Christian morality is being ushered out of American social structures and off the cultural main stage, leaving a vacuum in its place—and the broader culture is attempting to fill the void. New research from Barna reveals growing concern about the moral condition of the nation, even as many American adults admit they are uncertain about how to determine right from wrong. So what do Americans believe? Is truth relative or absolute? And do Christians see truth and morality in radically different ways from the broader public, or are they equally influenced by the growing tide of secularism and religious skepticism?
Again with this “oh no, Christianity is on the very brink of extinction!” The hell it is. If that were the case, then why are constant attempts to legislate Christian bigotry happening every 5 bloody seconds? Why is there a never ending fight against Christian based hatred of this group, that group, every group but the Christian one? All this wailing and weeping over nothing.
While most American adults agree that culture plays some role in establishing moral norms, a majority also agrees “the Bible provides us with absolute moral truths which are the same for all people in all situations, without exception” (59%). There is broad agreement across age groups, which is surprising when one considers the notable generational differences on other questions related to morality. When it comes to faith groups, practicing Christians (83%), as one might expect, are much more likely to agree with the statement than others, especially those with no faith (28%). In fact, more than half of practicing Christians strongly agree (56%).
I am sick to death of Christian ‘morality’. There’s no such thing. What there is, is Christian hate. What passes for Christian morality is patriarchal privilege, sitting in judgment and ruling over every tiny aspect of others’ lives. If that patriarchal privilege is eroded even by the smallest amount, the wailing, weeping, gnashing of teeth, and panic sets in.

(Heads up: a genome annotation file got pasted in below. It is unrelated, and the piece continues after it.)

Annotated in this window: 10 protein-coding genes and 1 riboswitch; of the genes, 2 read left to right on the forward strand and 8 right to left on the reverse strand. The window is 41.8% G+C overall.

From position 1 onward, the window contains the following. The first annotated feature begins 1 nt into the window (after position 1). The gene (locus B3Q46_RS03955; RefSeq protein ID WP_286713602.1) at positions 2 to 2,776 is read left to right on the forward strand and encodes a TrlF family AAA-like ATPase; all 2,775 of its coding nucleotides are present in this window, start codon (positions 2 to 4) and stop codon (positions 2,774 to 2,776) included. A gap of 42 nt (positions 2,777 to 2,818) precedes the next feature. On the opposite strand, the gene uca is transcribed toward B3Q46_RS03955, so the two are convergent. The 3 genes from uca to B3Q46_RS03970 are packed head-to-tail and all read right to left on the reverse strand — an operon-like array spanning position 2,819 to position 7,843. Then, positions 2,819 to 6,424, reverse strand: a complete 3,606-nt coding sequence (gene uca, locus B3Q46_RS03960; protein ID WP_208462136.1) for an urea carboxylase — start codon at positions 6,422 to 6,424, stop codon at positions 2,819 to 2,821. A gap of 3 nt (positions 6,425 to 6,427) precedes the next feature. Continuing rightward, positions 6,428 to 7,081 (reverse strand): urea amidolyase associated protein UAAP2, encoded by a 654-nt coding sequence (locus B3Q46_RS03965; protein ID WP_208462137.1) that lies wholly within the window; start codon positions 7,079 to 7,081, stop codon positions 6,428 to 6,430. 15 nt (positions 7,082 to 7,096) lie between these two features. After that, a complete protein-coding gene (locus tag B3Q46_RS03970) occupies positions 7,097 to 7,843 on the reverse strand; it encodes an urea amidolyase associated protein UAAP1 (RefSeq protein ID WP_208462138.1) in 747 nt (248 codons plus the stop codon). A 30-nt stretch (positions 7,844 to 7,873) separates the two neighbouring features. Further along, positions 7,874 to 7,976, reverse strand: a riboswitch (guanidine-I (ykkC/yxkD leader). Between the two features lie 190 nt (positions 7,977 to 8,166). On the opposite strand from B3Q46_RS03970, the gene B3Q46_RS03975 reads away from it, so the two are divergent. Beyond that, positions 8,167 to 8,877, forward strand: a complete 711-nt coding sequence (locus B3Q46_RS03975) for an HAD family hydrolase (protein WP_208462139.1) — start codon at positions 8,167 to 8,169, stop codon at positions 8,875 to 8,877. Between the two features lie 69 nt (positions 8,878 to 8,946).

Americans are both concerned about the nation’s moral condition and confused about morality itself. As nominally Christian moral norms are discarded what, if anything, is taking their place? Barna’s research reveals the degree to which Americans pledge allegiance to the “morality of self-fulfillment,” a new moral code that, as David Kinnaman, President of Barna argues, has all but replaced Christianity as the culture’s moral norm.
Emphasis is mine. Once again, the fuck it has. Mr. Kinnaman, is the president of Barna, supposedly a non-partisan organization, who has written a book about faith and being a good Christian. So, we continue with the stream of melodramatic glurge from those who insist that Christianity is dying, slain by secularism.
The morality of self-fulfillment can be summed up in six guiding principles, as seen in the table below.
“The highest good, according to our society, is ‘finding yourself’ and then living by ‘what’s right for you,'” says David Kinnaman, president of Barna Group in Good Faith: Being a Christian When Society Thinks You’re Irrelevant and Extreme. “There is a tremendous amount of individualism in today’s society, and that’s reflected in the church too. Millions of Christians have grafted New Age dogma onto their spiritual person. When we peel back the layers, we find that many Christians are using the way of Jesus to pursue the way of self. . . . While we wring our hands about secularism spreading through culture, a majority of churchgoing Christians have embraced corrupt, me-centered theology.